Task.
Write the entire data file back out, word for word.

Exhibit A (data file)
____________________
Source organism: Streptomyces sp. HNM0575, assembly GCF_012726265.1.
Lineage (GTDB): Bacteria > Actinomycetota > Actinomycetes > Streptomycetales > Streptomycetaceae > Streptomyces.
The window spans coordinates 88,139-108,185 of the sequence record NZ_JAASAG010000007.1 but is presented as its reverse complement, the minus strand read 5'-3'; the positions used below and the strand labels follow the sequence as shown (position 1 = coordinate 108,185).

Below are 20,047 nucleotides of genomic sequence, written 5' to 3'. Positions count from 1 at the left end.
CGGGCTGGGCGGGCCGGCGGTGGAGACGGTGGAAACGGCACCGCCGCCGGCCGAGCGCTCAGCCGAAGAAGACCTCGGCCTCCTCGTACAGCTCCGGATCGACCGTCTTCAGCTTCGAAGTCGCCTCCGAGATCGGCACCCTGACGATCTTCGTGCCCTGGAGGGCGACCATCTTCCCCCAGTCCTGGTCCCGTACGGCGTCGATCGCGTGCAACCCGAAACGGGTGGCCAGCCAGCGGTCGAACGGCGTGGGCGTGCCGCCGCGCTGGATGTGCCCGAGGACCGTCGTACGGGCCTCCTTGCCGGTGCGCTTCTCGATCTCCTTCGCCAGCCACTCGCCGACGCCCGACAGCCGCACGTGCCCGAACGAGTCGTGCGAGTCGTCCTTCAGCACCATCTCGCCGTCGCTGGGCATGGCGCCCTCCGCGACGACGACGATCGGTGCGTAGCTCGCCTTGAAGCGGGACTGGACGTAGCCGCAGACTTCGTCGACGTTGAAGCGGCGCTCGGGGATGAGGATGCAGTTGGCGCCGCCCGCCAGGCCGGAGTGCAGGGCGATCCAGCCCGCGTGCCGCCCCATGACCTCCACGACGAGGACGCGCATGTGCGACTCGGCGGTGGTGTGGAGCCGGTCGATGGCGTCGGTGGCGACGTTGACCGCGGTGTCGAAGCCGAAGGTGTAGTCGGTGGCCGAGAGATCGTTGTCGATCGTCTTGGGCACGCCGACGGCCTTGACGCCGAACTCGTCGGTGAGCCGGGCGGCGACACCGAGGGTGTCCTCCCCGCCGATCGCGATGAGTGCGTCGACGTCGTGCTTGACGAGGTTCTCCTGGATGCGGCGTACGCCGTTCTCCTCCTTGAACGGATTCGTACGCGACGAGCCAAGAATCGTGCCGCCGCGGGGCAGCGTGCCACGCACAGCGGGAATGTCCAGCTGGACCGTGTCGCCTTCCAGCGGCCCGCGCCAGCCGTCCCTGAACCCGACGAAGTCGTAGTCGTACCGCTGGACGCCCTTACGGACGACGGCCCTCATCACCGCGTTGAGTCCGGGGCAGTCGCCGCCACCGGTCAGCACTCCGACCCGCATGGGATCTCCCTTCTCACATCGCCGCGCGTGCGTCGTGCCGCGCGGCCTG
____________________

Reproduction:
Source organism: Streptomyces sp. HNM0575, assembly GCF_012726265.1.
Lineage (GTDB): Bacteria > Actinomycetota > Actinomycetes > Streptomycetales > Streptomycetaceae > Streptomyces.
The window spans coordinates 88,139-108,185 of the sequence record NZ_JAASAG010000007.1 but is presented as its reverse complement, the minus strand read 5'-3'; the positions used below and the strand labels follow the sequence as shown (position 1 = coordinate 108,185).

Below are 20,047 nucleotides of genomic sequence, written 5' to 3'. Positions count from 1 at the left end.
CGGGCTGGGCGGGCCGGCGGTGGAGACGGTGGAAACGGCACCGCCGCCGGCCGAGCGCTCAGCCGAAGAAGACCTCGGCCTCCTCGTACAGCTCCGGATCGACCGTCTTCAGCTTCGAAGTCGCCTCCGAGATCGGCACCCTGACGATCTTCGTGCCCTGGAGGGCGACCATCTTCCCCCAGTCCTGGTCCCGTACGGCGTCGATCGCGTGCAACCCGAAACGGGTGGCCAGCCAGCGGTCGAACGGCGTGGGCGTGCCGCCGCGCTGGATGTGCCCGAGGACCGTCGTACGGGCCTCCTTGCCGGTGCGCTTCTCGATCTCCTTCGCCAGCCACTCGCCGACGCCCGACAGCCGCACGTGCCCGAACGAGTCGTGCGAGTCGTCCTTCAGCACCATCTCGCCGTCGCTGGGCATGGCGCCCTCCGCGACGACGACGATCGGTGCGTAGCTCGCCTTGAAGCGGGACTGGACGTAGCCGCAGACTTCGTCGACGTTGAAGCGGCGCTCGGGGATGAGGATGCAGTTGGCGCCGCCCGCCAGGCCGGAGTGCAGGGCGATCCAGCCCGCGTGCCGCCCCATGACCTCCACGACGAGGACGCGCATGTGCGACTCGGCGGTGGTGTGGAGCCGGTCGATGGCGTCGGTGGCGACGTTGACCGCGGTGTCGAAGCCGAAGGTGTAGTCGGTGGCCGAGAGATCGTTGTCGATCGTCTTGGGCACGCCGACGGCCTTGACGCCGAACTCGTCGGTGAGCCGGGCGGCGACACCGAGGGTGTCCTCCCCGCCGATCGCGATGAGTGCGTCGACGTCGTGCTTGACGAGGTTCTCCTGGATGCGGCGTACGCCGTTCTCCTCCTTGAACGGATTCGTACGCGACGAGCCAAGAATCGTGCCGCCGCGGGGCAGCGTGCCACGCACAGCGGGAATGTCCAGCTGGACCGTGTCGCCTTCCAGCGGCCCGCGCCAGCCGTCCCTGAACCCGACGAAGTCGTAGTCGTACCGCTGGACGCCCTTACGGACGACGGCCCTCATCACCGCGTTGAGTCCGGGGCAGTCGCCGCCACCGGTCAGCACTCCGACCCGCATGGGATCTCCCTTCTCACATCGCCGCGCGTGCGTCGTGCCGCGCGGCCTG